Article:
Alliance for the Great Lakes
The Mightybytes team has become an important partner in our work to protect the Great Lakes. We first worked with them several years ago on a complete overhaul of our main website. Over time, they have become an important advisor on our digital strategy, optimizing website components to help us better meet our goals and getting us started with SEO to attract new supporters. As a result, our digital presence is engaging more people and making it easy for them to get involved to help the Great Lakes.Jennifer Caddick | Vice President, Communications & Engagement | Alliance for the Great Lakes
The Alliance for the Great Lakes is a Chicago-based conservation group dedicated to preserving the source of drinking water for 40 million people. Here’s how Mightybytes has helped them better meet fundraising and advocacy goals since 2016.
With projects ranging from a full website redesign and ongoing digital marketing support to re-imagining one of their flagship volunteer programs, our work together has been grounded in mutual trust and a deep desire to help the organization meet or exceed its long-term goals.
Mightybytes gave the Alliance’s website a complete redesign in 2016. They were using several clunky systems to manage online communications, plus outdated design, stale content, confusing navigation, and a disorganized information hierarchy kept website visitors from finding information they needed. This resulted in lost opportunities for donations, advocacy, and volunteering. Plus, without easy to use content management tools, the organization struggled internally to devise an effective strategy for communicating opportunities to supporters.
Through a series of collaborative workshops and goal mapping exercises we collectively retooled how the organization told and shared its story to better inspire Great Lakes advocates to take specific actions. These actions, such as making donations, contacting lawmakers, and newsletter signups, are critical to the organization’s success. Workshop insights then informed the full website redesign.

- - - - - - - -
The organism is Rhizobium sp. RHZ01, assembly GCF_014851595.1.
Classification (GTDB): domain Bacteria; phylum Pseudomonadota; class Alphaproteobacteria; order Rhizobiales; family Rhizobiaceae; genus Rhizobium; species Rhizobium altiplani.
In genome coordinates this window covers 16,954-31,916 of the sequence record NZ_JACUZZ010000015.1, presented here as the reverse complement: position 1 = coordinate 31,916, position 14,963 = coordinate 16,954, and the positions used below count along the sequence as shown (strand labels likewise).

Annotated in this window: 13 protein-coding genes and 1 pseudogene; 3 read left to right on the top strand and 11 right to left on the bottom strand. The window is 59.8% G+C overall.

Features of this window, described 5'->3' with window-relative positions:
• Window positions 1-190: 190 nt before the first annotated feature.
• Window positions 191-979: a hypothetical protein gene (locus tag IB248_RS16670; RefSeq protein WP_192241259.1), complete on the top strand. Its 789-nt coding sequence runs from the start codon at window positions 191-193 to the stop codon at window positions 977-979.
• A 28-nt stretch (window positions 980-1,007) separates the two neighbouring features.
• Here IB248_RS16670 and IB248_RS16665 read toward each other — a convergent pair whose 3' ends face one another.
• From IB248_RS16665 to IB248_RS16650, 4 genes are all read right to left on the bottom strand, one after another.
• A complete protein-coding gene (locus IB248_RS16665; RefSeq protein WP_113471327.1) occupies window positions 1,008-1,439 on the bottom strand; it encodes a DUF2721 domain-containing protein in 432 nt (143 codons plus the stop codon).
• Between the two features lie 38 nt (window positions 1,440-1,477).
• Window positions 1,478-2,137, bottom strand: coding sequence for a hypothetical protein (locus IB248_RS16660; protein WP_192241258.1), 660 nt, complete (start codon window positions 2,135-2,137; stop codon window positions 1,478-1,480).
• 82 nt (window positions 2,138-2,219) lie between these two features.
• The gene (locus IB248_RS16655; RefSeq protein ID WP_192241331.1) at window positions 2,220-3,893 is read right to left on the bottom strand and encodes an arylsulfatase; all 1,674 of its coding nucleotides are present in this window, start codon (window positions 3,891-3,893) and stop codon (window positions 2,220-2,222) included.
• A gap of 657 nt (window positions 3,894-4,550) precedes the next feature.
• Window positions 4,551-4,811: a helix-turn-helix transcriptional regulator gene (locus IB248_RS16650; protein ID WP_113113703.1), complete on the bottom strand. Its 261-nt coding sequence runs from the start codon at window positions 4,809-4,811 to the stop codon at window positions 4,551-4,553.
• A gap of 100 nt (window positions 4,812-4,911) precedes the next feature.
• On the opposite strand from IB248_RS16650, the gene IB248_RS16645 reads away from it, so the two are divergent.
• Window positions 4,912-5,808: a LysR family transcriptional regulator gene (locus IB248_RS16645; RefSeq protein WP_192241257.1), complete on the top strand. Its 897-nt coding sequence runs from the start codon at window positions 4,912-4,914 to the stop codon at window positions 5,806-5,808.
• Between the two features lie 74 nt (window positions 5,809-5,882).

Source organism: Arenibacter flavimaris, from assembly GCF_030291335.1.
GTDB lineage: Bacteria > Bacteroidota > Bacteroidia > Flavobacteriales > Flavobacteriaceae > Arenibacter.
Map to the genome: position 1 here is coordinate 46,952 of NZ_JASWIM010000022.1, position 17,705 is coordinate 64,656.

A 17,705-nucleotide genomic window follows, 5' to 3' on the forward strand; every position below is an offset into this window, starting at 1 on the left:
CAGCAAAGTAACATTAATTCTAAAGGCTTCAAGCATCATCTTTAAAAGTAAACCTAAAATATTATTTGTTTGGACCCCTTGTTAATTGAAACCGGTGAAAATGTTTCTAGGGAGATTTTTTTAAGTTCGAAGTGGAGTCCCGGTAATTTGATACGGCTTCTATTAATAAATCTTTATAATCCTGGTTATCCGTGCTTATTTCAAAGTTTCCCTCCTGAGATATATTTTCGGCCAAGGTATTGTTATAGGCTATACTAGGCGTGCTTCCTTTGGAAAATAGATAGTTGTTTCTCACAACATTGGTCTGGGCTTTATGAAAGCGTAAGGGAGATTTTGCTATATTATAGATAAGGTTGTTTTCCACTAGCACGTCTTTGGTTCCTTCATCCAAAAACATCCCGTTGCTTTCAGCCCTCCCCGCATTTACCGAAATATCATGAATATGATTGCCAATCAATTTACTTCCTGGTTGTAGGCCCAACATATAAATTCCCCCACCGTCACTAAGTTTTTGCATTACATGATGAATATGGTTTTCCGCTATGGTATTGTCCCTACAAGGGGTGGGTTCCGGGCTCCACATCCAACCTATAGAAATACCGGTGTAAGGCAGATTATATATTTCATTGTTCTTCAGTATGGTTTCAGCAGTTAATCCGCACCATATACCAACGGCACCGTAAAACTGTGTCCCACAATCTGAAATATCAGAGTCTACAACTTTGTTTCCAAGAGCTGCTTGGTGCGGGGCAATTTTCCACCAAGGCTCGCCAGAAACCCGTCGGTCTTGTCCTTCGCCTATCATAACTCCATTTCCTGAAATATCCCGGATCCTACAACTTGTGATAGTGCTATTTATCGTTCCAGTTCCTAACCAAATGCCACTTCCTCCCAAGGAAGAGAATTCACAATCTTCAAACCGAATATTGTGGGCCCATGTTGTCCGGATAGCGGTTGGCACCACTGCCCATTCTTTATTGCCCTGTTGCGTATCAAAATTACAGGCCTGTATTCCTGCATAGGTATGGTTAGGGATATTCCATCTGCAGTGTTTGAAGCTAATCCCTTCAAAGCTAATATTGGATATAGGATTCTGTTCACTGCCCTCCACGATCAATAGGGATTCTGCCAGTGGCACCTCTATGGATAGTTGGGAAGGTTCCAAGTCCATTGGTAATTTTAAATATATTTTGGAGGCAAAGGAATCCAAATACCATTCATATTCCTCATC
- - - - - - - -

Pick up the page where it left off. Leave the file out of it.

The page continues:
The website redesign process included the following elements:
- A content audit helped us understand what they had to work with and informed content strategy and information architecture efforts.
- Content workshops and tools like Gather Content streamlined the process of culling and migrating content while also retooling the organization’s content creation process.
- Style tiles and a detailed style guide drove the visual design of content/display patterns and individual components as well as the overall site.
- Component prototyping aligned our designs with user needs and business goals.
- Training workshops and a fully-customized CMS back-end helped the Alliance’s team get up to speed quickly and more efficiently manage the new website over time.
- We also set them up with web hosting powered by renewable energy and ongoing maintenance to keep their site updated and secure.
Continuous Digital Marketing Improvement
A website launch offers great opportunities to collect valuable user data and make informed decisions about how best to improve your business goals. To that end, we have helped the Alliance track and improve upon core key performance indicators (KPIs) across multiple systems over time:
- Online donation revenue increased more than 50% in the first year after the redesign, and increased almost 30% during the second year.
- Thanks to improved SEO efforts, organic web traffic grew by more than 25% in year two.
Running a Design Sprint
In 2019, Mightybytes ran a design sprint on Adopt-a-Beach, the Alliance’s flagship program. The custom software platform the Alliance used to run the actual program was buggy and had compatibility issues with mobile devices, which presented management issues for Alliance admins and volunteer leaders alike. While a redesign was inevitable, there were still many unanswered questions. The Design Sprint format helped everyone answer those questions while also learning new things in a collaborative workshop setting. As V.P. of Communications and Engagement, Jennifer Caddick notes:
We started out wanting to improve the Adopt-a-Beach website. Ultimately though, the ideas generated throughout the Sprint led us to change our thinking about how some parts of the program work. I think the distinction is a key one for us that showed the power of this type of exercise. We started with a problem—crappy website—and ended up challenging some of our assumptions about how the program works (beyond just the website). Overall, we’re going to end up with a stronger program and a better digital experience for our volunteers.
The Design Sprint started with a half-day problem-framing workshop, then continued with four days of intensive human-centered design exercises meant to understand, ideate, prototype, and test a potential solution with real users.
For a detailed breakdown of how we ran the sprint, please read our post How to Run Design Sprints for Social Impact Projects.